More than eight decades later there are seven stakes in Meridian made up of more than 28,000 Church members.
During the groundbreaking service, Elder Bednar focused his remarks on gratitude.
“Your devotion is evidenced in your attendance and participation here today. But I want to look to the future,” Elder Bednar stressed. “Our true gratitude will be reflected in what takes place a year or two or three after the dedication of this temple,” he said.
“What I pray you will remember is to have gratitude not just today as we assemble here, but gratitude when the way is easy. When attending the temple becomes easy, when it no longer requires much travel to get to a temple, the natural man and the natural woman in each of us often forgets to be grateful.”
He praised the faithful Church members around the world who have contributed through tithes and offerings to the building up of the Church.
“I express gratitude to all who have prepared for this day,” he said. “I am grateful for ordinary Latter-day Saints from all over the world whose faithfulness in their tithes and offerings enables us to have houses of the Lord such as this.
“I express gratitude to all of them. I express gratitude to those of you who live locally. The construction of a temple is not about the number of stakes or number of members or any of those other metrics. The decision to build a temple in a particular location is about the hearts of the people. The Lord has inspired his servants to construct a temple here as a reflection of devotion and dedication and faithfulness and for that, on behalf of all the brethren, I love you and express gratitude.”
Elder Richards spoke of the importance of a temple becoming “self-sufficient” through members bringing their own family names to the temple.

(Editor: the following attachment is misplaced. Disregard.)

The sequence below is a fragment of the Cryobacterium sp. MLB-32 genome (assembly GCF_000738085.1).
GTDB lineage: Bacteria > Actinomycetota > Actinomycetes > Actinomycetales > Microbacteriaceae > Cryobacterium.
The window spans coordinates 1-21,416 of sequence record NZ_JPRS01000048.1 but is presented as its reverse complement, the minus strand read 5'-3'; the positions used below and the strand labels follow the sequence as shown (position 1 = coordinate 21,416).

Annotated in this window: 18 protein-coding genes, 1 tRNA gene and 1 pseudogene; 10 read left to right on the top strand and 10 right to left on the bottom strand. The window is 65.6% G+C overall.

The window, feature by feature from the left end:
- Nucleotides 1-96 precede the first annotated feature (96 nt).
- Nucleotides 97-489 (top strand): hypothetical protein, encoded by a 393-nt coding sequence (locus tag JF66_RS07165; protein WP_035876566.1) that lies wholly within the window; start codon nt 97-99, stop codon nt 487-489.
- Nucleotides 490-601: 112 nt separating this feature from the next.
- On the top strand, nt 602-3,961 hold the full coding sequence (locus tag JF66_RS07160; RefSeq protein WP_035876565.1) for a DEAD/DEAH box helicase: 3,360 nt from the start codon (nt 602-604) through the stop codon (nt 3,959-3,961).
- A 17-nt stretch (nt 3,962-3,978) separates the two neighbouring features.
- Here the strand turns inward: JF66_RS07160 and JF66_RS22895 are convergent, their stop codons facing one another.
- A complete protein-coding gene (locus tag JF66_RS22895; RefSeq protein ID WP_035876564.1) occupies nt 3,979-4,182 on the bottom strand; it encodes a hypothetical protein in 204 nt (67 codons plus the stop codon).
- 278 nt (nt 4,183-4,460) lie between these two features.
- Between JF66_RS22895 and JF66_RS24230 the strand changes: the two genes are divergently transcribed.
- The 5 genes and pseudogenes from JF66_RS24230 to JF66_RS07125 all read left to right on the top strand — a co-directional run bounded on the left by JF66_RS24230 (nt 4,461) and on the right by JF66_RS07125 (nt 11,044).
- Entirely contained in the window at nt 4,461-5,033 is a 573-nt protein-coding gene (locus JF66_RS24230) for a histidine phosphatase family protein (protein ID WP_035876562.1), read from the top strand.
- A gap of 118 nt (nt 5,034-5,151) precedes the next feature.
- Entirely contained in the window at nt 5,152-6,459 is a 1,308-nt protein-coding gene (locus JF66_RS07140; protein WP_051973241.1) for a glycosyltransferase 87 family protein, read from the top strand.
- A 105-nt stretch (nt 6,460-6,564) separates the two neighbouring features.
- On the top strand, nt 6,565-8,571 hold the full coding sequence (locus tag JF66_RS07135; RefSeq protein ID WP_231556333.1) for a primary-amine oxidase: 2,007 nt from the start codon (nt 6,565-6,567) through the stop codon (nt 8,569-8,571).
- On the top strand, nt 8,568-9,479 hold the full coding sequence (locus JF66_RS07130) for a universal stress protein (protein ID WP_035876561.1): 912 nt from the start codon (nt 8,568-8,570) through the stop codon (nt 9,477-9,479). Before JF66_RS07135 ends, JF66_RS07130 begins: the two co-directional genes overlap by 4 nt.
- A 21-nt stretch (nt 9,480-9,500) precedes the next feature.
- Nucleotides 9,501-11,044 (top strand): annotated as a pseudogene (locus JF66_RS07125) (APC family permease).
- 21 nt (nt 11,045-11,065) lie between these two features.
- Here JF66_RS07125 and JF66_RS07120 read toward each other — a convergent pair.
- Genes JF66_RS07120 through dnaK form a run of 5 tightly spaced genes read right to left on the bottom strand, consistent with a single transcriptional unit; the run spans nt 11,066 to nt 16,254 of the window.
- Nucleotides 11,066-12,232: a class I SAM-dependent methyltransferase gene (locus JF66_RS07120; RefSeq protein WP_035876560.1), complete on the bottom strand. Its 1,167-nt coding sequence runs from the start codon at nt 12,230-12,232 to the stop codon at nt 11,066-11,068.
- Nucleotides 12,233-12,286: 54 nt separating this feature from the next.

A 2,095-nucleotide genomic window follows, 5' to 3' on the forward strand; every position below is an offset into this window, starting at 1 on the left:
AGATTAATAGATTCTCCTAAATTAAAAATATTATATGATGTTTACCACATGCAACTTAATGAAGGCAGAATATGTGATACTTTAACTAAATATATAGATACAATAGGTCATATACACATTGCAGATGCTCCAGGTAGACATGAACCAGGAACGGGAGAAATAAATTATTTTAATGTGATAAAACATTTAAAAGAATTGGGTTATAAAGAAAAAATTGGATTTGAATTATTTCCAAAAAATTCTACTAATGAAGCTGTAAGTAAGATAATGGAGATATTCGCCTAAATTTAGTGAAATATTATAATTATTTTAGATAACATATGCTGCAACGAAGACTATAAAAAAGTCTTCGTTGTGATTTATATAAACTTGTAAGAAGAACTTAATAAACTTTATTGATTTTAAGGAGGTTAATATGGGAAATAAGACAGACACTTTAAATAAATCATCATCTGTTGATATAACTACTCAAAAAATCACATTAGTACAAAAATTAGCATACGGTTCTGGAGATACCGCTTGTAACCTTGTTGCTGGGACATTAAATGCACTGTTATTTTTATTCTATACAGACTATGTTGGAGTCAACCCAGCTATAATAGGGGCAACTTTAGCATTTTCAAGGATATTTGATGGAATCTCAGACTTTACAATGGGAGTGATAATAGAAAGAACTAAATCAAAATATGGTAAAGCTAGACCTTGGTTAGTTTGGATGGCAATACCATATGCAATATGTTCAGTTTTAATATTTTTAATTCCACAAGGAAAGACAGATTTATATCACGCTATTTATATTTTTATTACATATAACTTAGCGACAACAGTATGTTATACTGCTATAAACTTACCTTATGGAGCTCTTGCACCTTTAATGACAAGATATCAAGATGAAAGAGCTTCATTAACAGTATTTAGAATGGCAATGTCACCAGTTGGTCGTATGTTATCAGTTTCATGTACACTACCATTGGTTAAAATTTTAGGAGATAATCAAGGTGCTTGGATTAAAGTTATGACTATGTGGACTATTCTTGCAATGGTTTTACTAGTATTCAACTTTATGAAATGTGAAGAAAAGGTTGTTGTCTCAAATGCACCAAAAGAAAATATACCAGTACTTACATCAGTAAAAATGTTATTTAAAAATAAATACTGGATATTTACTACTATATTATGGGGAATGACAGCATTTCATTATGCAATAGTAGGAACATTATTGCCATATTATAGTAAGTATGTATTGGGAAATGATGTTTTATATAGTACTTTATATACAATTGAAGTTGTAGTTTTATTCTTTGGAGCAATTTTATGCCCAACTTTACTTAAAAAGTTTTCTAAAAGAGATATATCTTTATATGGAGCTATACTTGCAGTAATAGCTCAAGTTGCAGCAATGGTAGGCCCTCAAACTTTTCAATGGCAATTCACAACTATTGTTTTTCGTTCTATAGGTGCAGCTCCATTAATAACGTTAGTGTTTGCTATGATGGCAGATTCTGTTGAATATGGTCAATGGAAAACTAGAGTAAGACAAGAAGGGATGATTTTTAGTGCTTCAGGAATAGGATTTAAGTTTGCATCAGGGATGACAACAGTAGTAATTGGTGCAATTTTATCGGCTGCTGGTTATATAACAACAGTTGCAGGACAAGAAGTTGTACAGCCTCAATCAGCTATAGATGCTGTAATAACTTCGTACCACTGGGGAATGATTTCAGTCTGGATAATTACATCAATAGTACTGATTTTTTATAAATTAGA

“Temple work is for the young and the middle aged and for the aged,” he said. “[It is] for all.”
He spoke of the greater joy and happiness that is found as families search out their family names and bring them — together — to the temple.
“Wouldn’t it be wonderful if during the time this temple is under construction, the members in this area might increase in faith and engage diligently in family history work. This temple could be self-sufficient in doing member-produced family names,” Elder Richards said. “There is no reason it couldn’t happen.”
After the formal program, Elder Bednar expounded on Latter-day Saints’ responsibility to search out their ancestors and provide for them the saving gospel ordinances.
“The ultimate obligation is not simply to perform ordinances for the living as eternally important as that is. We also have the obligation to perform those ordinances for our dead,” he said.
Temples have always been a special place for Church members and Elder Richards hopes the Meridian temple will be a “center point” for the community.
“Nothing could be more important than to have a temple for these people in this area,” Elder Bednar emphasized. “For people in this community, this will be a beautiful place.”